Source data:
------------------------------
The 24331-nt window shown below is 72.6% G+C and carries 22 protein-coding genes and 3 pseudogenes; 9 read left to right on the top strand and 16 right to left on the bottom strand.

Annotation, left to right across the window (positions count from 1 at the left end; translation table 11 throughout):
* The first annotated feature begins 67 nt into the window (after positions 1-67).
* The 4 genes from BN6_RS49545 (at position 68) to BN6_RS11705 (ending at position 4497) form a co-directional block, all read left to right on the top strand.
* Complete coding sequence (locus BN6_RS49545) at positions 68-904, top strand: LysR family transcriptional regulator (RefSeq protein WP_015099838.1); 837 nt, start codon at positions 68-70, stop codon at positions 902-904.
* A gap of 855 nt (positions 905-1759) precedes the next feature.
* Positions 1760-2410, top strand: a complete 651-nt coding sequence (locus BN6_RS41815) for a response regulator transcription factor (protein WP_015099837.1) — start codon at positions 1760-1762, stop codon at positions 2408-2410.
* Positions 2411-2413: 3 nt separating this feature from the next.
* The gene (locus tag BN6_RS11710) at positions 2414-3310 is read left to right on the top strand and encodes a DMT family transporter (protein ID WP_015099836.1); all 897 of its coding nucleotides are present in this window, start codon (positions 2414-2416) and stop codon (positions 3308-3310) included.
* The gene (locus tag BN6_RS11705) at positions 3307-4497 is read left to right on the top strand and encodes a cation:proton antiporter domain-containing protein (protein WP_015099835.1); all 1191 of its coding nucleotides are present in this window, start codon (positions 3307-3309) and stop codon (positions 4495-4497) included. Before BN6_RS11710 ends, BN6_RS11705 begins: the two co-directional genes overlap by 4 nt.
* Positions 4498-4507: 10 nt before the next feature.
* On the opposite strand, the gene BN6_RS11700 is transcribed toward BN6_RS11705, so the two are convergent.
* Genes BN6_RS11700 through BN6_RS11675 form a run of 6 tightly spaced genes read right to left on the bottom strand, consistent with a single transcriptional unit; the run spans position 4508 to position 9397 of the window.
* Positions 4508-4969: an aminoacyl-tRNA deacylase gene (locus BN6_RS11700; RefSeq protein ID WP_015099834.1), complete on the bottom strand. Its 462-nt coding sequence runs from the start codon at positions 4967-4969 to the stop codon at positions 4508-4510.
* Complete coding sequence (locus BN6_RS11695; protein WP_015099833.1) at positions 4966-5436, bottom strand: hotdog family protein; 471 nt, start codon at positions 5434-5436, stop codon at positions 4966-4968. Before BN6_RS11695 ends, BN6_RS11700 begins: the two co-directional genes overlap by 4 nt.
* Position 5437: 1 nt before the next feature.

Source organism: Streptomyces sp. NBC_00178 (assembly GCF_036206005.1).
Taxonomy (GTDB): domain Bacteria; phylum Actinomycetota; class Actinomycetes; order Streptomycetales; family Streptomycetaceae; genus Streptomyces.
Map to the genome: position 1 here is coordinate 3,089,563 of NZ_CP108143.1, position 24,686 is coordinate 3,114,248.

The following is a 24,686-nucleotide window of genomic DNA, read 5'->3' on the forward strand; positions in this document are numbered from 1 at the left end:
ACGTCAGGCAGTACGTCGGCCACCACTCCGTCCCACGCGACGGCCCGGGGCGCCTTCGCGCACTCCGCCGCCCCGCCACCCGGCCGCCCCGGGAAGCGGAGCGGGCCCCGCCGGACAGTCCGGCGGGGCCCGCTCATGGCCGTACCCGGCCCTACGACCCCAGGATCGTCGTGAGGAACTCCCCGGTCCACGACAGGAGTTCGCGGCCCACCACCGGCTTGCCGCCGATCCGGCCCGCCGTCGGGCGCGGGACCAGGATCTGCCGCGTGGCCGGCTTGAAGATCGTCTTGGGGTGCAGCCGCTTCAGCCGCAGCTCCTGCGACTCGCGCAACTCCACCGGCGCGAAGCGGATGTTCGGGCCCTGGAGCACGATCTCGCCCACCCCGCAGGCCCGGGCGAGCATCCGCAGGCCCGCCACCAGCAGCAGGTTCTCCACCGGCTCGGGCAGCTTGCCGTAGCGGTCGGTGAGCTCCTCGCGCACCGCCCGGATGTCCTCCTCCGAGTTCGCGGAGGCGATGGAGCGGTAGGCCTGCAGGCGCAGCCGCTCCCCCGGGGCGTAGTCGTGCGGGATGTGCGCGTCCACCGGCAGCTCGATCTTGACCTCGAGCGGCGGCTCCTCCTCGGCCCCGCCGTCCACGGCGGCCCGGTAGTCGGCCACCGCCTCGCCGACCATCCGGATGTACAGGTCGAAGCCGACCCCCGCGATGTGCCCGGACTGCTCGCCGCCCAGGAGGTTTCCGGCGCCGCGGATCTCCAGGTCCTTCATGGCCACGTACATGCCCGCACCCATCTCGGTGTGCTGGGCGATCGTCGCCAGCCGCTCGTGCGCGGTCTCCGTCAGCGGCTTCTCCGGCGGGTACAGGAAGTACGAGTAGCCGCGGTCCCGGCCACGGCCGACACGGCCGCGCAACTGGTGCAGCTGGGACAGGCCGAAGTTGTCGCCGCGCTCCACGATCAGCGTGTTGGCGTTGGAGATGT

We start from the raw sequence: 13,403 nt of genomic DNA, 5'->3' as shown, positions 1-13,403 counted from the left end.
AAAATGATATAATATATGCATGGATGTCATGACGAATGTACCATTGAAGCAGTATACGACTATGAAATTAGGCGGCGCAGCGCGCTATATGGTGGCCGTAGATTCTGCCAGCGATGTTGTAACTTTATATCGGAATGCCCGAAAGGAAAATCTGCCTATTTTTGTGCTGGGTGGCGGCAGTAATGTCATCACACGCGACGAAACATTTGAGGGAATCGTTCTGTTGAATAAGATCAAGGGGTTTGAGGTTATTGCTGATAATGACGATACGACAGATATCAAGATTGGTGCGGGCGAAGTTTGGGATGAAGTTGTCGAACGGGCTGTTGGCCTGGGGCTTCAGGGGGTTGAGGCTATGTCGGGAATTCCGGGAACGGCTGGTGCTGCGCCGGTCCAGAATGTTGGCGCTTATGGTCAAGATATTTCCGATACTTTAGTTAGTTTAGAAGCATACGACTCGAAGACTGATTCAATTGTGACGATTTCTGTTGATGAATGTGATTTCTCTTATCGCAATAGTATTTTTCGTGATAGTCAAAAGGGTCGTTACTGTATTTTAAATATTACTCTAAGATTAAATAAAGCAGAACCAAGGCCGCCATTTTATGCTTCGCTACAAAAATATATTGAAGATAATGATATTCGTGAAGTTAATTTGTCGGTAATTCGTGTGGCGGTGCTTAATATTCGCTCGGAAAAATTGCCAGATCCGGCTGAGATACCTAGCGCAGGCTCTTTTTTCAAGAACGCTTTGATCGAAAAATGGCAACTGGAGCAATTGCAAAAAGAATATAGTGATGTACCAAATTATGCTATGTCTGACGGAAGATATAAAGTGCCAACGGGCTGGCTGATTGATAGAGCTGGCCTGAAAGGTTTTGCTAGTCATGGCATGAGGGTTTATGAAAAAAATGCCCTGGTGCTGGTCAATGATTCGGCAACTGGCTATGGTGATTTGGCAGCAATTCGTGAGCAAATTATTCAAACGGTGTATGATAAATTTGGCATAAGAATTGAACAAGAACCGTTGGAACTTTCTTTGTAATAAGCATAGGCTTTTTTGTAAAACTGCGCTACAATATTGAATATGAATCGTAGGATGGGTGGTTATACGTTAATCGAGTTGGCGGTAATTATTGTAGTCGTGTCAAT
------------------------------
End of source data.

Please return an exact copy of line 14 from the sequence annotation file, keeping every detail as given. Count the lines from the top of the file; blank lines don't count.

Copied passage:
* Positions 4508-4969: an aminoacyl-tRNA deacylase gene (locus BN6_RS11700; RefSeq protein ID WP_015099834.1), complete on the bottom strand. Its 462-nt coding sequence runs from the start codon at positions 4967-4969 to the stop codon at positions 4508-4510.